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Comments

kh

I could be wrong, but I doubt this is "Source Code to the Netflix Player". As the notice says, it is the source code to the "free" or "open source" parts they used. In other words, Linux software that's already available.

dave

My guess about the "This product is protected by certain intellectual property rights of Microsoft Corporation" is Netflix/Roku player might be using Microsoft's DMR.

comeondave

You mean, DRM.

The only thing is, that as soon as someone hacks it. The roku player uses a method to update in the background (like a Wii). So, even if you DID hack it, a simple update could break your hack.

Wade Menard

If only they could background update in new WiFi hardware that doesn't cause audio pops.

Cin

I had the weirdest thing happen to me! i was supposed to get 2 movies on tuesday. one was alias season 5, and one was drillbit taylor
so i go outside to the mailbox and only one was in there
so today i go out there later in the day, and theres a netflix envelope in there, but its ripped open and has been taped with scotch tape, and so i think well maybe someone took it and put it back
or the post office riped it, and it got stuck somewhere, it was 2 days late
so i just opened it figure well it would be drillbit taylor right?its some movie called vitus

OdomZ

If it the audio pops, it is your router. I just have a basic DSL connection and I have never had ANY audio pop on either of my 2 players.

question boy

Odomz, how do you know so much about Wade's router?

Cin, on topic?

Wade Menard

I wish a different router was all that was needed!

As it is I'm using an inexpensive wireless bridge with a ethernet cable to the Roku so it thinks its on a direct connection and (apparently) turns off the WiFi radio.

Roku has been silent on the issue thus far so not sure if its a bad batch of WiFi radios (they are on a daughtercard) or some underlying electrical interference design problems.

I hope they start talking soon and allow us to exchange units.

Joe

Yeah it looks like most of that is just linux source.

How about a different approach... Has anyone tried copying the Roku software into a VM running the same kernel(like virtualbox)?

I am considering subscribing, but would like to able to watch movies on Linux. Has anyone figured out how to do this?

Mike


What good is hacking the Roku player or virtualizing the platform? Right now, you can play Netflix and Amazon on demand offerings on ANY pc that can browse the internet. Virtualizing the Roku platform won't provide anything new. The benefit of Roku is it's various multimedia interfaces, ease of use, and HD capabilites. It's a hardware offering.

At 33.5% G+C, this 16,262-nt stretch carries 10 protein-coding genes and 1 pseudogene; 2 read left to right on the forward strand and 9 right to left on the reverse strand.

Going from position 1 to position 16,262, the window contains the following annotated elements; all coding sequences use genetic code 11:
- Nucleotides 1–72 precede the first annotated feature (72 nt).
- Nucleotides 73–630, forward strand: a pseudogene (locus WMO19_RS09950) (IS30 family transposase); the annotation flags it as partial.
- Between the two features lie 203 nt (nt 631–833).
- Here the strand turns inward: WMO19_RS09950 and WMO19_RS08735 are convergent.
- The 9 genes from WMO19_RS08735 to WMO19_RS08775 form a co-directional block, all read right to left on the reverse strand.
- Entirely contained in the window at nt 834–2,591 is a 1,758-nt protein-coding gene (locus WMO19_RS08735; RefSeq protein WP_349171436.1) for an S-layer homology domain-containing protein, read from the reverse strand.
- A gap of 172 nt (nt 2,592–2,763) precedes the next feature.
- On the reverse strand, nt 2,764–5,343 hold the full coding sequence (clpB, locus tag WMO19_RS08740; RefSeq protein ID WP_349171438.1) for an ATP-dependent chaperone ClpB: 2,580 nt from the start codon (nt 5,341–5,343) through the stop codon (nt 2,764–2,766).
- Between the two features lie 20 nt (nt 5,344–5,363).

Mike S

I'd like to see it hacked so I could stream my own collection of videos to the tiny little Roku box instead of my big ol' heavy Samsung DVR (which is LOUD and HOT - comparison to Roku). The form factor of the Roku is great for tacking on the side of the tubed box (old CRT TV...) I use for viewing.

Bill McGonigle

@Mike - like the poster said that you were replying to - it's a Linux problem - Netflix won't support Linux desktops, even though the benefit strongly from Linux in the Roku.

amy

also @ mike - you can't play Netflix on ANY pc, you have to have Windows XP service pack 2 or higher. We have one machine running Windows 2000 and 3 running Ubuntu and I can't watch any Netflix movies instantly. A linux player would be awesome.

Insipsicated

There must be a linux player, since Roku is linux based...
Can't wait 'till my tech savvy cohorts hack one up from the roku player.

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i like this part of the post:"t took a bit longer that I expected for the hackers to get into the Linux-based device. Mbaily on the Roku forums figured out how to telnet into the Netflix Player:" is very good

geoff

The reason the Roku set-top box works is because of the video chip they use natively decodes the DRM, the fact that it is running Linux is most likely to keep their costs down - so it's not a software issue as much as it is a hardware issue. They are using an NXP chip.

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Randall Flagg

That trick doesn't seem to open that 8080 port anymore. As of 11/2010.

Randall Flagg

Addendum:
flagg@Uriel:~$ nmap -sV -p8080 192.168.1.100

Starting Nmap 5.21 ( http://nmap.org ) at 2010-11-09 12:41 CST
Nmap scan report for 192.168.1.100
Host is up (0.00075s latency).
PORT STATE SERVICE VERSION
8080/tcp closed http-proxy

Service detection performed. Please report any incorrect results at http://nmap.org/sub
mit/ .
Nmap done: 1 IP address (1 host up) scanned in 0.28 seconds

joe

Would it be possible to emulate a software decoder or reverse engineer it or something?

Jim

Millard Fu*#ing Fillmore, you might as well just pay for the damn service...

Robert

I have a question. Recently within the last two weeks. After watching netfliks for three hours or two movies, the ROKU turns off the internet signal. Anyone else having this problem?

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